Tuesday 1 May 2012

Work Hurts


One of the key questions asked by our Atos Stories play is - what is wrong with getting disabled people out to work? After all, isn't that what disabled people want? Minister after minister will often preach these points, the reforms of the 2012 Welfare Act are all about enabling, empowering,preventing people from languishing on sickness benefits.

The answer is, of course it is, except that...

1. Despite the Disability Discrimination Act many employers still will choose a non disabled person above a disabled every time This is worse in times of high unemployment.

2. The nature of many disabilities (Crohn's Disease, Chronic Fatigue Syndrome, mental health) mean people have periods of good health, and periods of poor health. For such individuals to be able to hold down a job, they need sympathetic employers. Employers who enable part time working, flexible work arrangements. Employers who ensure that the employee is not overloaded with work so they spiral into ill-health, and who are supportive when employees need time off due to a flare up of their condition. How many employers do you know like that?

3. Many work places aren't physically adapted to the needs of individuals with disabilities, chairs, lighting, ventilation can make a sick person sicker.

4. Some people who are just too sick to work.  According to the DWP's own figures 32 people a week died between January and August 2011 after Atos found them fit enough to be in the work related activity group. In other words, they weren't languishing on a benefit deprived of the right to work. They were being provided with sufficient finances to live out their days in dignity and peace.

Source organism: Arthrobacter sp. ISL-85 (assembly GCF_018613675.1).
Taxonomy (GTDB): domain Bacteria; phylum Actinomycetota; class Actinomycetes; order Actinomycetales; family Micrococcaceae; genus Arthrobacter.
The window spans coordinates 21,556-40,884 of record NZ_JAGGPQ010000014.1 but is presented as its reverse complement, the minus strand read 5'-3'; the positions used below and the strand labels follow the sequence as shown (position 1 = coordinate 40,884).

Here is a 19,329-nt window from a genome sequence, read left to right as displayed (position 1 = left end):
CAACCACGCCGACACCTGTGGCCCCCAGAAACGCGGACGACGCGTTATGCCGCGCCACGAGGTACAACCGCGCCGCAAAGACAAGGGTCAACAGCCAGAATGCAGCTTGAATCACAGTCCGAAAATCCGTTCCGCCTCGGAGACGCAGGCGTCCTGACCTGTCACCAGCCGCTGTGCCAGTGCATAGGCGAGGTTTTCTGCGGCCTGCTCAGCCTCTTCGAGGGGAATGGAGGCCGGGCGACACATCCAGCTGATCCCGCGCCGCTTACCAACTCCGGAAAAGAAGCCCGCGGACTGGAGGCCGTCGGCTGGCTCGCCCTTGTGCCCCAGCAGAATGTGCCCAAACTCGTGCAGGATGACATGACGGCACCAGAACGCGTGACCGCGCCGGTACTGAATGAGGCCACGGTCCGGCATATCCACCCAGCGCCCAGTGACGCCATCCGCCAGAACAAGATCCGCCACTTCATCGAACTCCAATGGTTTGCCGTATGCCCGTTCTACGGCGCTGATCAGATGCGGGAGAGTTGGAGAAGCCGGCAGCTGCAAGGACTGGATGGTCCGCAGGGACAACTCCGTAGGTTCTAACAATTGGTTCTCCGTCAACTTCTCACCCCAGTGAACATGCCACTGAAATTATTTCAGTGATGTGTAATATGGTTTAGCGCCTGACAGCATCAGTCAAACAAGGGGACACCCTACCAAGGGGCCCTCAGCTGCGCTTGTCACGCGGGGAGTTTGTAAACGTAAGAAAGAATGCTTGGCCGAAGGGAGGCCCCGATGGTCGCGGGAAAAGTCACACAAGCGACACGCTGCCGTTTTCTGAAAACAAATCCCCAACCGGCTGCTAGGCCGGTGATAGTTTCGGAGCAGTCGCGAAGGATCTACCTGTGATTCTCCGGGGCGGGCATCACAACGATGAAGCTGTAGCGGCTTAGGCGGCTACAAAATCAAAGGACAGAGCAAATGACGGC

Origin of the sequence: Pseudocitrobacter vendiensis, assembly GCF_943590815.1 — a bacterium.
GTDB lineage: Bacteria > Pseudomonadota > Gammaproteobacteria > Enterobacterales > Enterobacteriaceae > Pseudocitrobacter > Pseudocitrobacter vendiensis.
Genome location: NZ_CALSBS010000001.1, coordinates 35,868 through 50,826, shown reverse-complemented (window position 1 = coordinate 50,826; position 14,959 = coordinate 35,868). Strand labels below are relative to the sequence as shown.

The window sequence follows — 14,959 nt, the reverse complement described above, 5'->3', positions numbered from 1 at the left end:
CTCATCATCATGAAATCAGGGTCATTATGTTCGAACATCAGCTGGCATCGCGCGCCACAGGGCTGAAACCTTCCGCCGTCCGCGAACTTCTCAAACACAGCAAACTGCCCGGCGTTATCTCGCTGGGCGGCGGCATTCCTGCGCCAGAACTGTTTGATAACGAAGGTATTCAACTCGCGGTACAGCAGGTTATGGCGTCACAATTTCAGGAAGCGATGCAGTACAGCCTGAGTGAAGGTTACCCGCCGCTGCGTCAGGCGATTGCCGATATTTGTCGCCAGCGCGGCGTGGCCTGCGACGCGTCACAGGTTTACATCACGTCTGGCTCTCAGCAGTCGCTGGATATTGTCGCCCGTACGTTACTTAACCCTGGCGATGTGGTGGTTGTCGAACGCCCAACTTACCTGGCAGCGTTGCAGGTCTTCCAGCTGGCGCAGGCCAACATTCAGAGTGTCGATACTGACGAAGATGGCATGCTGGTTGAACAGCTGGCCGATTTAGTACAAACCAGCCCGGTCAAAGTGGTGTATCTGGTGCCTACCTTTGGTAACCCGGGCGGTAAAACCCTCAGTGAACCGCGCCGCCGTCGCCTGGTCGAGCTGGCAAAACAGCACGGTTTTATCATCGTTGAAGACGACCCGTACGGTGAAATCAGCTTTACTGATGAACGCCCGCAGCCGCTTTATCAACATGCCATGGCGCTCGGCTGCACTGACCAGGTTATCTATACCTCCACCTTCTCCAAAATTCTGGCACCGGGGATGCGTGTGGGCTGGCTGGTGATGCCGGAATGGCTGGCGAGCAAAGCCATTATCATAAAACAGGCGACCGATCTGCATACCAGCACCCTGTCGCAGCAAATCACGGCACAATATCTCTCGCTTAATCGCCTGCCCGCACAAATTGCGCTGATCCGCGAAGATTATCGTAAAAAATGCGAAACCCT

Without the right supports, without the right environment, without the right attitudes, work ALWAYS hurts.

It is time the wealthy millionaire non-disabled ministers in the Cabinet woke up to the fact. Otherwise people will continue to be put through an endless cycle of continual reassessment, and oh yes, they'll keep on dying too..


  1. I'm currently going through the appeal process myself. Unfortunately, my Atos experience happened this year so I was unable to share my story here before the end of 2011.

    I'm still confounded that an Atos nurse decided she knew more about me in 20 minutes than my surgeons, physios, OTs, GPs & other healthcare professionals have learned about over the past 3 years. To have that decision ratified by some pen-pusher was just too much.

    The system is broken - we all know that.

    Please keep up the fight, people like myself need you.

    Thank you for your post.

  2. Re my comment above.

    I've been doing a lot of reading today and I've just realised something very important.

    "People like myself need you" I said above. I was wrong on so many levels.

    We all need each other.

  3. if you are on twitter, follow @AtosStories a group fighting for welfare rights for disabled people.

  4. Great post. Making buildings accessible is just the first step in creating a truly accessible society. It's changing peoples' attitudes that's going to be the hard part.

  5. The government have quietly just stoped the money for Access to work. now employers and Employees have to pay for adaptations.